At our AGM in March, Morag Fraser AM left the board after nine years as Chair and twelve years on the board. At a memorable function afterwards, board and staff members paid tribute to our esteemed colleague. Among the tributes published in a small testimonial was this one from Peter Rose: ‘It has been a joy working with you closely. No Editor – no editor intent on effecting change – could have hoped for more support: ready, subtle, questioning, sometimes teasing, always enthusiastic.’
Colin Golvan QC – who joined the board in 2005 – was elected Chair. Anne Edwards AO replaces him as Deputy Chair. Novelist Andrea Goldsmith joined the ten-strong board.
ABR in Literature
Readers of the Times Literary Supplement will have been entertained by the current ‘TLS in Literature: Third Series’, with its weekly listing of published mentions of TLS in novels and poems. Early examples have come from Dylan Thomas, Philip Roth, and C.K. Stead, in whose novel Risk an Australian poet wonders where he should publish a raunchy new poem (‘Or the TLS? Why not? Yes – to hell with it! – he’d try the TLS ... Give them a chance to do themselves a favour!’).
You still have until May 1 to enter the ABR Elizabeth Jolley Short Story Prize, which is worth a total of $8,000. Entries are arriving at an impressive rate – from all around the world. While we endeavour to make our Guidelines and Conditions as comprehensive as possible, we still receive many queries about eligibility and such. Our favourite curly one was: ‘Should the entries be stapled or paper-clipped?’
If you are interested in entering the Jolley Prize, check our FAQs here. Otherwise, give us a ring on (03) 9699 8822.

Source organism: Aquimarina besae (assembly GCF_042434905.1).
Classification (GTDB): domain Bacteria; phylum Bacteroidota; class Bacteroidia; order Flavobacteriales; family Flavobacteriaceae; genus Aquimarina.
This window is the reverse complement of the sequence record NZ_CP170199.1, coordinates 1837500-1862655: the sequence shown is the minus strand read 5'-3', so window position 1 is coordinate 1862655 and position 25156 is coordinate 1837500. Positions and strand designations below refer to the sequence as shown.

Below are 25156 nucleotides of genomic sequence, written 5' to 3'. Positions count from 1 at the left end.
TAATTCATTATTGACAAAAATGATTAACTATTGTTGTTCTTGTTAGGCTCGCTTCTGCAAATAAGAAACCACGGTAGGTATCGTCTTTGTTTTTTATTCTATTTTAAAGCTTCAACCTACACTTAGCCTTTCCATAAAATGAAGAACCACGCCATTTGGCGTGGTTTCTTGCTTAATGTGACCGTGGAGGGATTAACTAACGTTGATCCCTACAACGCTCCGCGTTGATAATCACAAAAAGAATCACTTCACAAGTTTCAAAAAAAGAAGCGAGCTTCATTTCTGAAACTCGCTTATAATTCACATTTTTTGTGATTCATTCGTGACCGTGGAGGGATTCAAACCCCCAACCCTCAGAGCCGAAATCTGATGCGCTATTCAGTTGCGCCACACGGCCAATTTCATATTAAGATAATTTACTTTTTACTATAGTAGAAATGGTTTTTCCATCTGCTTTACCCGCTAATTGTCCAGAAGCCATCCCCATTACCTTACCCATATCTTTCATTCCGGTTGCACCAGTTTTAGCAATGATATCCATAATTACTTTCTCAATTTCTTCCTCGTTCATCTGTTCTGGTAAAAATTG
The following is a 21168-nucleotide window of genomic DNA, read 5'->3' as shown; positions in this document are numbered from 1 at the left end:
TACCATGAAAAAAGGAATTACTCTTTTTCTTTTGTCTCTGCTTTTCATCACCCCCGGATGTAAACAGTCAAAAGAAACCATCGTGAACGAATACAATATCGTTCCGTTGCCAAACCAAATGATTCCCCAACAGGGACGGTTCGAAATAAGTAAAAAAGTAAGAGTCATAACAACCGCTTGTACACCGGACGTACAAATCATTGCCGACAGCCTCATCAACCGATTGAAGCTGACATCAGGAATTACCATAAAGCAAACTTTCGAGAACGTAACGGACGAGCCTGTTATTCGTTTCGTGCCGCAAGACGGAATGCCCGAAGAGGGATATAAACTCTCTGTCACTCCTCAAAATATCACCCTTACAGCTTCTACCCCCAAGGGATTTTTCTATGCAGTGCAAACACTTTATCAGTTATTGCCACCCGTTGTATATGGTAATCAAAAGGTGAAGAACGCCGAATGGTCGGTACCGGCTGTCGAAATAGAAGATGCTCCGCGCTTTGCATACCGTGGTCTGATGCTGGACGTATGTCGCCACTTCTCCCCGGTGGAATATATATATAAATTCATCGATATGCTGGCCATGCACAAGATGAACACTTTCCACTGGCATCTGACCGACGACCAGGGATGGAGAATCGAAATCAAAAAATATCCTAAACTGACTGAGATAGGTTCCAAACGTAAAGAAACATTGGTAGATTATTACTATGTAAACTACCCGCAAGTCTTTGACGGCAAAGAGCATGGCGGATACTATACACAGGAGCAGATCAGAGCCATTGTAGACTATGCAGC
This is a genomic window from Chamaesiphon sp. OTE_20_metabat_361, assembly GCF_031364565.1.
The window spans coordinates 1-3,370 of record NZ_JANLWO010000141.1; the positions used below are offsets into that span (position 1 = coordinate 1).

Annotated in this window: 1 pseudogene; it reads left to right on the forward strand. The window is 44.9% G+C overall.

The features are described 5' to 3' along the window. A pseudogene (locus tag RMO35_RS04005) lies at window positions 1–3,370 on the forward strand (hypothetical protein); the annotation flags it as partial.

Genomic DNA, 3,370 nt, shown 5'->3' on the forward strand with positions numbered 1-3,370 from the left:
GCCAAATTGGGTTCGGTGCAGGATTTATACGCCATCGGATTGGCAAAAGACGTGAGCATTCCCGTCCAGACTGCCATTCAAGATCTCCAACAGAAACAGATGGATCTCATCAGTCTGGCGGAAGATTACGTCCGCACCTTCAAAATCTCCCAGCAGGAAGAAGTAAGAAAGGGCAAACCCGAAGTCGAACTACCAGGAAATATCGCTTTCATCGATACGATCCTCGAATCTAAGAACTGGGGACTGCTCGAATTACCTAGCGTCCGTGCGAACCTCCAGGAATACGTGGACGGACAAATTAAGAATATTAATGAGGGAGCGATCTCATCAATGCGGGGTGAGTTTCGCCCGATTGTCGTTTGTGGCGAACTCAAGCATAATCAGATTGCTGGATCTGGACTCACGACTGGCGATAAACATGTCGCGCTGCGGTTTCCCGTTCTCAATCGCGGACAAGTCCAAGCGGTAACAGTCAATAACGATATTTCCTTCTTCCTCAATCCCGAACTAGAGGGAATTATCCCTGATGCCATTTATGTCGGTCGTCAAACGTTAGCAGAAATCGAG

ABR heads to the Brisbane Writers Festival
Those of you who are longing to read Campbell Newman’s memoirs will have to wait until he finds an accommodating publisher. The University of Queensland Press has declined to publish the memoirs because of the former Queensland premier’s decision in government to cease funding the Queensland Premier’s Literary Awards. The UQP board Chair, Professor Joanne Wright, has deplored this editorial decision (‘and this has been communicated to UQP management in unambiguous terms’). In another novelty, we learn that Mr Newman’s memoirs will be written by former MP Gavin King.
Often the prospect of another panel or seminar devoted to the subject of book reviewing induces a yawn of foreboding, but 'Critical Matters: Book Reviewing Now’, a one day symposium being organised by Monash University’s Centre for the Book, promises to be stimulating, and galvanising. Dr Melinda Harvey – Director of the Centre and convenor of the symposium – has put together an excellent program, one that promises to challenge myths about criticism and highlight some of the ‘hot button issues’: gender bias; anonymity versus bylines; negative reviews; social media; bias; stridency; the efficacy of book reviewing, etc.
After a morning of closed sessions, there will be two public panels, with papers (or ‘provocations’) by critics and editors such as Delia Falconer, Peter Craven, Kerryn Goldsworthy, and Geordie Williamson. ABR Editor Peter Rose, in his ‘provocation’, will lament the serious challenges facing book reviewers in this country and announce a major new ABR campaign to raise base rates for critics.
‘Critical Matters’ will take place at the Wheeler Centre on 9 April.
First series of ABR
To complement our master list of everyone who has written for the second series of ABR, which began in 1978, we have now created a comprehensive list of contributors to the first series (1961–74). Find out when Anthony Burgess, Elizabeth Harrower, and Robin Boyd wrote for us, for instance.
(Meanwhile, our thanks to editorial volunteer Margaret Robson Kett for preparing this fascinating resource.)